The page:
Large and intensifying Hurricane Alex bears down on northeastern Mexico, South Texas

By: Dr. Jeff Masters , 2:23 PM GMT on June 30, 2010

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Hurricane Alex continues to intensify as it slowly bears down on the coast of northeastern Mexico. Brownsville long-range radar shows the spiral bands of Alex, which has dumped heavy rains of up to four inches in northeastern Mexico and near Brownsville, according to satellite estimates of rainfall. The Brownsville airport received 0.78" of rain in the hour ending at 8am CDT, and 0.61" in the hour ending at 9am CDT. Floods from Alex have already killed ten people--six in Nicaragua, and two each in El Salvador and Guatemala.


Figure 1. Snapshot of the Brownsville long-range radar showing Hurricane Alex approaching the coast.

The 7:12am CDT eye penetration of the Hurricane Hunters found a central pressure of 959 mb, a modest 2 mb drop from the reading four hours previous to that. They noted a very tiny eye, ten miles in diameter, with a gap in the northwest side. Tiny eyes like this tend to be unstable, and in the 9:05am CDT eye penetration, the Hurricane Hunters found that the inner eyewall had collapsed, and the pressure had risen 2 mb, to 961 mb. A new, much larger eye will form today as the day progresses. During these "eyewall replacement cycles", a hurricane will typically weaken a few millibars , and the strongest winds will spread out over a larger area as the hurricane conserves angular momentum. Thus, the hurricane still has about the same amount of destructive power, it is just spread out over a larger area. This tends to increase the hurricane's storm surge, but lessens the wind damage, since the extreme winds of the inner eyewall are no longer present. Satellite loops show a large, well-organized storm with increasing amounts of low-level spiral bands forming, and improving upper-level outflow. Data from last night's flight of the NOAA jet showed an unusually moist atmosphere surrounds Alex, so dry air is no longer a problem for it. It's a good thing Alex has less than a day before making landfall, or else is would be a large and very powerful major hurricane.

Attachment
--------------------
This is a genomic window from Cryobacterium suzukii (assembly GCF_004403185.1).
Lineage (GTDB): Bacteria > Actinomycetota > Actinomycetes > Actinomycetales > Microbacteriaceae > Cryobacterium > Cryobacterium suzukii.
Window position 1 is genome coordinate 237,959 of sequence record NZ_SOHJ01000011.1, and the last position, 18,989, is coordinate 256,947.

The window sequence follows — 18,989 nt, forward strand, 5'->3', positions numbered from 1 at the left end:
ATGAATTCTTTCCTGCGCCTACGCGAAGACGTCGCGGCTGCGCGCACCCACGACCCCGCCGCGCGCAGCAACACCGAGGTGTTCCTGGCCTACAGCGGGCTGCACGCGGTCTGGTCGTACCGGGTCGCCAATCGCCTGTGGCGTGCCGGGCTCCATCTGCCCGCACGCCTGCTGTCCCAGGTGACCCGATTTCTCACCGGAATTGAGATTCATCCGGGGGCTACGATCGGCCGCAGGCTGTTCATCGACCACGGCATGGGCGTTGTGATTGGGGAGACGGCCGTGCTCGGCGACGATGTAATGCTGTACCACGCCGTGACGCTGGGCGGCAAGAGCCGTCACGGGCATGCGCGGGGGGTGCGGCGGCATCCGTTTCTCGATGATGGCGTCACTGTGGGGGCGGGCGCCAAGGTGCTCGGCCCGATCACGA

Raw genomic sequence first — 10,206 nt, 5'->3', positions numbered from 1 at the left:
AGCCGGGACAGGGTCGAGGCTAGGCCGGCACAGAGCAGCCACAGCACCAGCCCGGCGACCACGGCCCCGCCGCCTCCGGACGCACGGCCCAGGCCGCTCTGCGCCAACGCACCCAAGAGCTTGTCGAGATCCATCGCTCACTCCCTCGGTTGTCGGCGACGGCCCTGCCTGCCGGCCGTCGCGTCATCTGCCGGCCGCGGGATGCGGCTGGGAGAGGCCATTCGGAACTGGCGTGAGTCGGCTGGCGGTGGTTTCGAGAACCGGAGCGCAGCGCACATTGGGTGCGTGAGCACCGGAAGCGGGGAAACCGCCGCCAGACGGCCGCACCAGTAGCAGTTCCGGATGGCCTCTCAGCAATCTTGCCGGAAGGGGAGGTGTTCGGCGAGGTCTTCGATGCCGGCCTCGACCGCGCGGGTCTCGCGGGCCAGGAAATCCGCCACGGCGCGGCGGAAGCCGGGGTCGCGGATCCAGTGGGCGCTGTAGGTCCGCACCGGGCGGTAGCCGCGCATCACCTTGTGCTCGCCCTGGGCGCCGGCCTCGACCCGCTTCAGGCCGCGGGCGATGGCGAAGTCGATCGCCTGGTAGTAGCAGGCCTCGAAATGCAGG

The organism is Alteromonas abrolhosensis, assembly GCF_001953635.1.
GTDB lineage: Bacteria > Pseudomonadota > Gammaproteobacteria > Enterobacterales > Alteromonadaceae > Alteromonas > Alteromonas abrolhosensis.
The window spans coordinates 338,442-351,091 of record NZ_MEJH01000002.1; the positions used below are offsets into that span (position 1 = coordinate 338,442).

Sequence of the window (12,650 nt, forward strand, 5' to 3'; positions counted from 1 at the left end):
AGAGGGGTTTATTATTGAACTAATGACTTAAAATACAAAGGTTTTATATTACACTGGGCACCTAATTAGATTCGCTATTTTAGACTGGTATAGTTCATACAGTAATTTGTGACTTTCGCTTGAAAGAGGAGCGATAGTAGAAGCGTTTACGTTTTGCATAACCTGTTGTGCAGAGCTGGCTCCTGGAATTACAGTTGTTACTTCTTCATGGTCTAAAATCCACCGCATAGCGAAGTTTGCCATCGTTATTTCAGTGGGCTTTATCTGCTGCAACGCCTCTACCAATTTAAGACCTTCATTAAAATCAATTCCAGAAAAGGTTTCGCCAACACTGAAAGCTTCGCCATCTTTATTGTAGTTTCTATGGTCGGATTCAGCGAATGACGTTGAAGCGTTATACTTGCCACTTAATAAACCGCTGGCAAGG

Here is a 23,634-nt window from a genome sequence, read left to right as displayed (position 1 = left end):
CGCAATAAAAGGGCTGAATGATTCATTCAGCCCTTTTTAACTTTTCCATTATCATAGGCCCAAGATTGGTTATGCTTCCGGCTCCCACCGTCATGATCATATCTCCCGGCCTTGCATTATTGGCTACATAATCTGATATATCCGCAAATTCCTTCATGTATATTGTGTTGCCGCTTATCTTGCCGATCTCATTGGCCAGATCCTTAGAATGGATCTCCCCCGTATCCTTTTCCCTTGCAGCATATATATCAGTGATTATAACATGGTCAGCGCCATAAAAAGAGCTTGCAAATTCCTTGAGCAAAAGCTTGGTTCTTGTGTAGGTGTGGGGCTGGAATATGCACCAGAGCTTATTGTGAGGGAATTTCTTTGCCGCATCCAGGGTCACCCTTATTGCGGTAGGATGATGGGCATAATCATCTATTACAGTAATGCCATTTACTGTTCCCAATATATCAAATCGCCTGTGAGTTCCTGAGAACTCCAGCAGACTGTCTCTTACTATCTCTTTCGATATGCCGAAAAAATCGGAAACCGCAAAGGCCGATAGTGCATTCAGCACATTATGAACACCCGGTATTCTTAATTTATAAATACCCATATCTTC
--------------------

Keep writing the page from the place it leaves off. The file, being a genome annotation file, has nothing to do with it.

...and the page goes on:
Figure 2. Visible light image of Tropical Storm Alex taken at 19:35 UTC (2:35 pm CDT) on June 29, 2010, by NASA's Aqua satellite. At the time, Alex was a tropical storm with 70 mph winds. Image credit: NASA.

Storm Surge